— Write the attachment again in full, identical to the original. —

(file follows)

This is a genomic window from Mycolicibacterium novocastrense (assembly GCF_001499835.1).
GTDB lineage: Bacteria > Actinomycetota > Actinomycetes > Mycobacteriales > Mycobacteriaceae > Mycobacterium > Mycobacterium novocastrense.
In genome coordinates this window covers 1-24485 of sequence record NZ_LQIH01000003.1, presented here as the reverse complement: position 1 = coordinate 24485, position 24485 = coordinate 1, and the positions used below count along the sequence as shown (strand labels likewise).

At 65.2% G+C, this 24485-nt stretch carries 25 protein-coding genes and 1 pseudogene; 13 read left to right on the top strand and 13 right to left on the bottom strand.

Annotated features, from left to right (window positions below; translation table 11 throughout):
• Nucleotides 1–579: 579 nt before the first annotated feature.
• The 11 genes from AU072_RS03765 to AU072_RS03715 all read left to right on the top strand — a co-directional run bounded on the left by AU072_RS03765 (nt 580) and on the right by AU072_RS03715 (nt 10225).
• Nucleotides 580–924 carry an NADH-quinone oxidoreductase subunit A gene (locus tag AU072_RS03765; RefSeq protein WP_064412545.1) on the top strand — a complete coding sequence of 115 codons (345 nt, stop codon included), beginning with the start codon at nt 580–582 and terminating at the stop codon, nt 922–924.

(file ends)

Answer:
This is a genomic window from Mycolicibacterium novocastrense (assembly GCF_001499835.1).
GTDB lineage: Bacteria > Actinomycetota > Actinomycetes > Mycobacteriales > Mycobacteriaceae > Mycobacterium > Mycobacterium novocastrense.
In genome coordinates this window covers 1-24485 of sequence record NZ_LQIH01000003.1, presented here as the reverse complement: position 1 = coordinate 24485, position 24485 = coordinate 1, and the positions used below count along the sequence as shown (strand labels likewise).

At 65.2% G+C, this 24485-nt stretch carries 25 protein-coding genes and 1 pseudogene; 13 read left to right on the top strand and 13 right to left on the bottom strand.

Annotated features, from left to right (window positions below; translation table 11 throughout):
• Nucleotides 1–579: 579 nt before the first annotated feature.
• The 11 genes from AU072_RS03765 to AU072_RS03715 all read left to right on the top strand — a co-directional run bounded on the left by AU072_RS03765 (nt 580) and on the right by AU072_RS03715 (nt 10225).
• Nucleotides 580–924 carry an NADH-quinone oxidoreductase subunit A gene (locus tag AU072_RS03765; RefSeq protein WP_064412545.1) on the top strand — a complete coding sequence of 115 codons (345 nt, stop codon included), beginning with the start codon at nt 580–582 and terminating at the stop codon, nt 922–924.